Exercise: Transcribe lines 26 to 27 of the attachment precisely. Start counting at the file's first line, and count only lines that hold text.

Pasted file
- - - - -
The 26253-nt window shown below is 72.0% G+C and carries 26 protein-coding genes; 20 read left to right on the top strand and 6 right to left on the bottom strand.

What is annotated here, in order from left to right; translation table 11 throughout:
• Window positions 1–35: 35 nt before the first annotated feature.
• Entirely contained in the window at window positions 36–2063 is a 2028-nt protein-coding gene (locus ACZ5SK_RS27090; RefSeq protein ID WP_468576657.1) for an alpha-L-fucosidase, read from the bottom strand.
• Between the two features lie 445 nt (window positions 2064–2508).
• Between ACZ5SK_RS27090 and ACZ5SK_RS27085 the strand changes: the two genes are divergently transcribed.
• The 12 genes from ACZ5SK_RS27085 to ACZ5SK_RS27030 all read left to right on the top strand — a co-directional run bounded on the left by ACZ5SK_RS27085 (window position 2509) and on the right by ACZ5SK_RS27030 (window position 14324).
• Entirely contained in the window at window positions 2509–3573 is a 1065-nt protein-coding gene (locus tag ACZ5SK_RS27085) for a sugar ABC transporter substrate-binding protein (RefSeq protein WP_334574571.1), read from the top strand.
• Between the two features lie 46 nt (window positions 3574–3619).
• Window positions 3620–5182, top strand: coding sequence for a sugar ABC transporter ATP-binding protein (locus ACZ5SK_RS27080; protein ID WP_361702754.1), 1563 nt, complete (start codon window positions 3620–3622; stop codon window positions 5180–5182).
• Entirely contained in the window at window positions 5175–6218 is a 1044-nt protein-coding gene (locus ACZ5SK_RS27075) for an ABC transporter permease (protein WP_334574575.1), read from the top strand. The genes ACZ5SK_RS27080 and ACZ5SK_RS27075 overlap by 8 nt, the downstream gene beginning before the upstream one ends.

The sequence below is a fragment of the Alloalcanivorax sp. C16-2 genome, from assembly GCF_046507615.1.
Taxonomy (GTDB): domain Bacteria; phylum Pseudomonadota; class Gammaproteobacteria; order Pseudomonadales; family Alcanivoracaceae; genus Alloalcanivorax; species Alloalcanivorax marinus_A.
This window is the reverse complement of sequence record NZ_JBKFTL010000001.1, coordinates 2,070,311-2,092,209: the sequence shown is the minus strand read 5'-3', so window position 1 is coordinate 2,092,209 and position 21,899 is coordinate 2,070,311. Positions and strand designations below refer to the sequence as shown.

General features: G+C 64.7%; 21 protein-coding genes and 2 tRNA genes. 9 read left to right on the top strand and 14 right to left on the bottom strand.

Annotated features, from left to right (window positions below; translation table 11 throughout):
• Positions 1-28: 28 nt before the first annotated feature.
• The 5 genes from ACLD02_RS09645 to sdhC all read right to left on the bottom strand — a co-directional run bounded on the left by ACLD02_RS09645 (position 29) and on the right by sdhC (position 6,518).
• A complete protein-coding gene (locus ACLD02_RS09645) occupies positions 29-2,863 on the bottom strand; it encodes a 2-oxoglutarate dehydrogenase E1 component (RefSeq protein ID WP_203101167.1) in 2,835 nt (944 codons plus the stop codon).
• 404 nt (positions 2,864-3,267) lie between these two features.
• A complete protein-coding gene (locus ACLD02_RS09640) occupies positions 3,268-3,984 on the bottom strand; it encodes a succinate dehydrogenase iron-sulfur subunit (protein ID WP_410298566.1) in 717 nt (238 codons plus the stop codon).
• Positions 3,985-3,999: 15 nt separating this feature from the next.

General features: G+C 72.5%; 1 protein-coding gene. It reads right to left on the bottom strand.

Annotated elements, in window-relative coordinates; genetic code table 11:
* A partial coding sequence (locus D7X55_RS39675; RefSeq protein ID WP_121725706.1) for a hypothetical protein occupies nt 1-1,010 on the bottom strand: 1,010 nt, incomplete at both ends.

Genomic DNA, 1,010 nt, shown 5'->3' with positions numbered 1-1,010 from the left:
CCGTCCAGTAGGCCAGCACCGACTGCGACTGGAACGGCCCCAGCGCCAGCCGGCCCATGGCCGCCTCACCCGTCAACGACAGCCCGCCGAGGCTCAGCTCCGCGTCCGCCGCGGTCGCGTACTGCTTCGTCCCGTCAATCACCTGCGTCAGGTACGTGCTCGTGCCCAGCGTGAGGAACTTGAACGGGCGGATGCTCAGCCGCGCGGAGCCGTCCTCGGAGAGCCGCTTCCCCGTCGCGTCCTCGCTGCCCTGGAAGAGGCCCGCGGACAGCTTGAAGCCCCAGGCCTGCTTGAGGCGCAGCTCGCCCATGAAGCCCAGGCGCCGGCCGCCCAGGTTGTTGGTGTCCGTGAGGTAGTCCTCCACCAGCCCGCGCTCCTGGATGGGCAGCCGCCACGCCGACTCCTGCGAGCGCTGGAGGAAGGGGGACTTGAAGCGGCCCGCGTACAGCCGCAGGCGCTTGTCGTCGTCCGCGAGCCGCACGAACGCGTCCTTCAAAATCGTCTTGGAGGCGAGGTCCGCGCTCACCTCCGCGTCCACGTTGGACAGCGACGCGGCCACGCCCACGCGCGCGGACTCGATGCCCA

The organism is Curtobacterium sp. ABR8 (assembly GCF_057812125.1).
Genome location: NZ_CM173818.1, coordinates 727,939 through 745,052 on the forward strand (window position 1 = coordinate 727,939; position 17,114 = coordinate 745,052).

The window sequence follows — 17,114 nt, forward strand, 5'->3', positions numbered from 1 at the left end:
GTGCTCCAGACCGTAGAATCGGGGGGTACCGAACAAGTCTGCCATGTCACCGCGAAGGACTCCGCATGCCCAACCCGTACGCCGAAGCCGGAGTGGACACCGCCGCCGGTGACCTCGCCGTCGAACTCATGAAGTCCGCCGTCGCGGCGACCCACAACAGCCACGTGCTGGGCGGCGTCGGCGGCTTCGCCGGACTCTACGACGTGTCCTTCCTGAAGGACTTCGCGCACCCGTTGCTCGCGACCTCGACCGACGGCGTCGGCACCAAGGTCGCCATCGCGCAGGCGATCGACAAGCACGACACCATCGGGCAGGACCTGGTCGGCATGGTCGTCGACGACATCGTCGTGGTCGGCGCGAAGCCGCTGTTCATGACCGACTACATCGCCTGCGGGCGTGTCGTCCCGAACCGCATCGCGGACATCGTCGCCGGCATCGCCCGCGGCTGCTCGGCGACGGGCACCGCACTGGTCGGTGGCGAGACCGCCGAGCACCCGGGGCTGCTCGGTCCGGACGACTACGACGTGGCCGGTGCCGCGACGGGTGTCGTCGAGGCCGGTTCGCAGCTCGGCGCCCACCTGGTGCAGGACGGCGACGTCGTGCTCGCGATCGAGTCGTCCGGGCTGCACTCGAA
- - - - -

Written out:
Genomic DNA, 1,010 nt, shown 5'->3' with positions numbered 1-1,010 from the left:
CCGTCCAGTAGGCCAGCACCGACTGCGACTGGAACGGCCCCAGCGCCAGCCGGCCCATGGCCGCCTCACCCGTCAACGACAGCCCGCCGAGGCTCAGCTCCGCGTCCGCCGCGGTCGCGTACTGCTTCGTCCCGTCAATCACCTGCGTCAGGTACGTGCTCGTGCCCAGCGTGAGGAACTTGAACGGGCGGATGCTCAGCCGCGCGGAGCCGTCCTCGGAGAGCCGCTTCCCCGTCGCGTCCTCGCTGCCCTGGAAGAGGCCCGCGGACAGCTTGAAGCCCCAGGCCTGCTTGAGGCGCAGCTCGCCCATGAAGCCCAGGCGCCGGCCGCCCAGGTTGTTGGTGTCCGTGAGGTAGTCCTCCACCAGCCCGCGCTCCTGGATGGGCAGCCGCCACGCCGACTCCTGCGAGCGCTGGAGGAAGGGGGACTTGAAGCGGCCCGCGTACAGCCGCAGGCGCTTGTCGTCGTCCGCGAGCCGCACGAACGCGTCCTTCAAAATCGTCTTGGAGGCGAGGTCCGCGCTCACCTCCGCGTCCACGTTGGACAGCGACGCGGCCACGCCCACGCGCGCGGACTCGATGCCCA